But however much more work remains to be done in the theoretical domain, and however uncertain our therapeutic success, I think it is reasonable to hypothesize that this dialectical sequence, which begins with a fixation arising from the specifically human prematurity of birth, and culminates in a refusal to submit to the castration required by the law governing the relationships between the sexes, accounts to a large degree for the complex structures that we find in hysteria. In particular, it helps to make sense of the two major clinical forms in which hysteria presents itself and between which individual hysterics often oscillate: the depressive form in which mental and physical suffering predominates and the sthenic form in which the hysteric appears with all the force and intolerance of the revolutionary or the inquisitor.

A formalization of the hysterical position

By way of conclusion, let me give you a brief indication of the way in which Jacques Lacan has tried to introduce some precision and rigour into our way of talking about hysteria. Lacan uses the symbol Ꞩ (S barred) in order to denote the necessary split introduced into the "natural" human subject by the fact that, in order to become humanised s/he must submit to the law, and, in particular, the law governing the relationship between the sexes -the law that ensures that, whatever the structures of a particular society, the words boy or girl, son or daughter, when they are applied to a human being, profoundly influence the whole destiny of that person. The hysteric is someone who, for whatever accidental or structural reasons in their history, attempts to evade this submission to the law in a very particular way - by denying and repressing their castration through an excessive use of the normal mechanism of identification with their fellows. This is the source of the histrionic and suggestible aspects of the hysteric, the style of taking on a role or acting a part which fascinates because it seems in some way to express their own dilemma in confronting the law. This Lacan symbolises by the formula o over minus phi (-φ), where o indicates the imaginary other, some mode or other in the person's entourage or some moment of their own difficult history, and (p stands for the imaginary phallus -φ for an acceptance of castration. We can write this as:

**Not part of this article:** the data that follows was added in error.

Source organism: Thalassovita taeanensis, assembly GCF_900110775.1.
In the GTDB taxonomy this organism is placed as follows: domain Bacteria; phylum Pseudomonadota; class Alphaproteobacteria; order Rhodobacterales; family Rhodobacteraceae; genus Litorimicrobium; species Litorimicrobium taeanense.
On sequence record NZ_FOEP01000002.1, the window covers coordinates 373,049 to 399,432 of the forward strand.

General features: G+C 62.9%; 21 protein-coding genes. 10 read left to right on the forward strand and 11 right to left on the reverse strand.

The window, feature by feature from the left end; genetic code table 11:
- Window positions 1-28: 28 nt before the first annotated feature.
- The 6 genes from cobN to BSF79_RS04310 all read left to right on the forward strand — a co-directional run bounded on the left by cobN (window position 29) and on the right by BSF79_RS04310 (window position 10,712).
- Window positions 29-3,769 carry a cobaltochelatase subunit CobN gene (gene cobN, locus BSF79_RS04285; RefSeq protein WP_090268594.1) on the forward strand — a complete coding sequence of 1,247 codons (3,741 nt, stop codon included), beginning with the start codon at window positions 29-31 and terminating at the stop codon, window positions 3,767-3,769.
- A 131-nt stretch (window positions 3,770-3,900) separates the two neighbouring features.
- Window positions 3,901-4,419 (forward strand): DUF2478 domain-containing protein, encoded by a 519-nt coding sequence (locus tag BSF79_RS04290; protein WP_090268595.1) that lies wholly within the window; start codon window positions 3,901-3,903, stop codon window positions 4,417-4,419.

This Lacan symbolises by the formula o over minus phi (-cp), where o indicates the imaginary other, some mode or other in the person's entourage or some moment of their own difficult history, and (p stands for the imaginary phallus -cp for an acceptance of castration. We can write this as: